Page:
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Vandermark “Site Specific” Release Show Reviewed in Downbeat | Ken Vandermark - musician & composer

Vandermark “Site Specific” Release Show Reviewed in Downbeat

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Vandermark Celebrates Photo Book Release in Chicago

The Chicago creative music fan base is compact but loyal, and key enthusiasts, including promoters and critics, convened at the Corbett vs. Dempsey gallery on Jan. 23 to catch a rare solo performance by Ken Vandermark in support of Site Specific, the reedist’s ambitious CD/book compilation of photographs and accompanying recordings.

The concert began late as a capacity crowd informally assembled in the third floor gallery space, located above the record store Dusty Groove. After an erudite introduction from curator/gallery owner/DownBeat contributor John Corbett, in which he expressed gratitude for his decades-long association with Vandermark, the reedist made his way through the throng.

With clarinet, bass clarinet, baritone and tenor saxophone ready for action on the floor, Vandermark, a 1999 MacArthur “genius grant” recipient, took position in front of an exotic painting by German artist Kati Heck. Bashful, nervous and perhaps a little worn out (he’d recently hosted an intense weeklong series at John Zorn’s New York venue, The Stone), Vandermark interspersed generous anecdotes amid fiery improvisations during his set. The intervening monologues allowed Vandermark to catch his breath after full-bore extrapolations on each member of his woodwind arsenal, but they also proved elucidating, amusing and articulate.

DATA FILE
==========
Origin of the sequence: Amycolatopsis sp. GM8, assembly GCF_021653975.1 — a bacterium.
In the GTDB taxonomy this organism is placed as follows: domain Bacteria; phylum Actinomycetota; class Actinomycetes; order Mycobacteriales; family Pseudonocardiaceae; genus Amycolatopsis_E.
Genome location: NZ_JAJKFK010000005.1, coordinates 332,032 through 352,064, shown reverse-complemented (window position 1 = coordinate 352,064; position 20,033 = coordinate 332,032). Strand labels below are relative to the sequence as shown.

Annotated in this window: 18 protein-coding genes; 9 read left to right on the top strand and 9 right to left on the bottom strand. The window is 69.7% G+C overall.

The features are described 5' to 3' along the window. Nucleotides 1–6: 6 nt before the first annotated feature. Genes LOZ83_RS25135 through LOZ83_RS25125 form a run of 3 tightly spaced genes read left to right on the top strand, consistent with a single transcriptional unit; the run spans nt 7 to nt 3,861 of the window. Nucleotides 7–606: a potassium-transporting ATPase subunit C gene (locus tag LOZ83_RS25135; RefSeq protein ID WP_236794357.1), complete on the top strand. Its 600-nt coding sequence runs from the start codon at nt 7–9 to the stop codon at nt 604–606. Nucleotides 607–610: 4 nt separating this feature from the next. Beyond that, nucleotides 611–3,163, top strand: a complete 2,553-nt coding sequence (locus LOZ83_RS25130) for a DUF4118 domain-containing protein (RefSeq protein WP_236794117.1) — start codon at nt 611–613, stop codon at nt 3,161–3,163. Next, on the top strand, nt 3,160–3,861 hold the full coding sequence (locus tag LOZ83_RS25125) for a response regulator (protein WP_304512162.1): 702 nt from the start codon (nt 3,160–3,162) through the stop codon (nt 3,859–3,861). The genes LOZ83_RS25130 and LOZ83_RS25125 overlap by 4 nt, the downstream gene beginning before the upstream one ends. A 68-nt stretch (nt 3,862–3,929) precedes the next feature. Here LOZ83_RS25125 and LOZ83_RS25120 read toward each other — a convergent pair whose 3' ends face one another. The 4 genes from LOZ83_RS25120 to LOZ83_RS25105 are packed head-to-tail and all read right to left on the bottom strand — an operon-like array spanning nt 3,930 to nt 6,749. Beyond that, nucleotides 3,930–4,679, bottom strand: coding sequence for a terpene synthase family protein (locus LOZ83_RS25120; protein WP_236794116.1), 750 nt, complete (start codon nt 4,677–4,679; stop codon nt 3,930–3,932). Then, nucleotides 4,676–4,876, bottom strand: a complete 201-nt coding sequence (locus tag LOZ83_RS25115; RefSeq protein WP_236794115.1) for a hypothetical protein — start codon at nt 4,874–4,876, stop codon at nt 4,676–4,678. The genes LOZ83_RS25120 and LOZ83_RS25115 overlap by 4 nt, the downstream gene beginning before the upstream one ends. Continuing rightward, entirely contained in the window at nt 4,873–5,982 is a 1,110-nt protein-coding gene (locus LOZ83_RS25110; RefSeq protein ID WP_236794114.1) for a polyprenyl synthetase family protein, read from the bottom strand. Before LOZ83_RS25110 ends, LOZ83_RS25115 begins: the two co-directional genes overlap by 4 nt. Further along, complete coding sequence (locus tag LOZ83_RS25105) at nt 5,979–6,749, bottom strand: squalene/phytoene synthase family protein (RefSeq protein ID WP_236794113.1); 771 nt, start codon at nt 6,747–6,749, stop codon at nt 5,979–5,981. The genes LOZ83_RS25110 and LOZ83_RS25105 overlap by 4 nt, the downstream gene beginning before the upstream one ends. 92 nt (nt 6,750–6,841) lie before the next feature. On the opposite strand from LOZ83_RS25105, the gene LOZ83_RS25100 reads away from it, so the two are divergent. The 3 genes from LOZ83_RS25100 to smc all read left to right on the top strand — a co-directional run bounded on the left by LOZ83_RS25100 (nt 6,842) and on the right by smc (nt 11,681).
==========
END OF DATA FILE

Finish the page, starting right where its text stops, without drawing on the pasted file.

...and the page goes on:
One such anecdote preceded a clarinet tribute to avant-garde saxophonist Fred Anderson (1929–2010), and involved a story about a shared road tour on which Anderson had experienced an epiphany about romaine lettuce.

Another story gave props to Dutch clarinetist/tenor saxophonist Ab Baars, and recalled a concert where he and Vandermark had been drowned out by an overpowering drum duel between Han Bennink and Hamid Drake.

Lighthearted, impassioned and informative, Vandermark’s remarks added value to what would have been a strong and varied musical soliloquy without them. Despite his discursive introductions, his musical forays were succinct and tightly focused. He has played with a panoply of improvisers across the globe, and this diversity of experience has become the fuel for his creative approach.

An association with power trio The Thing and Mats Gustafsson was evident in his hair-trigger start to a powerful baritone sax excursion, investigating all registers of the horn and extended techniques such as key clacking, popping and circular breathing.

Vandermark—initially categorized as an energy player—has become increasingly taxonomical in his approach, like his heroes Anthony Braxton and British sax scientist John Butcher. Each of Vandermark’s improvisations was clearly discernible from the last, not merely a cavalcade of techniques or effects required to sustain momentum.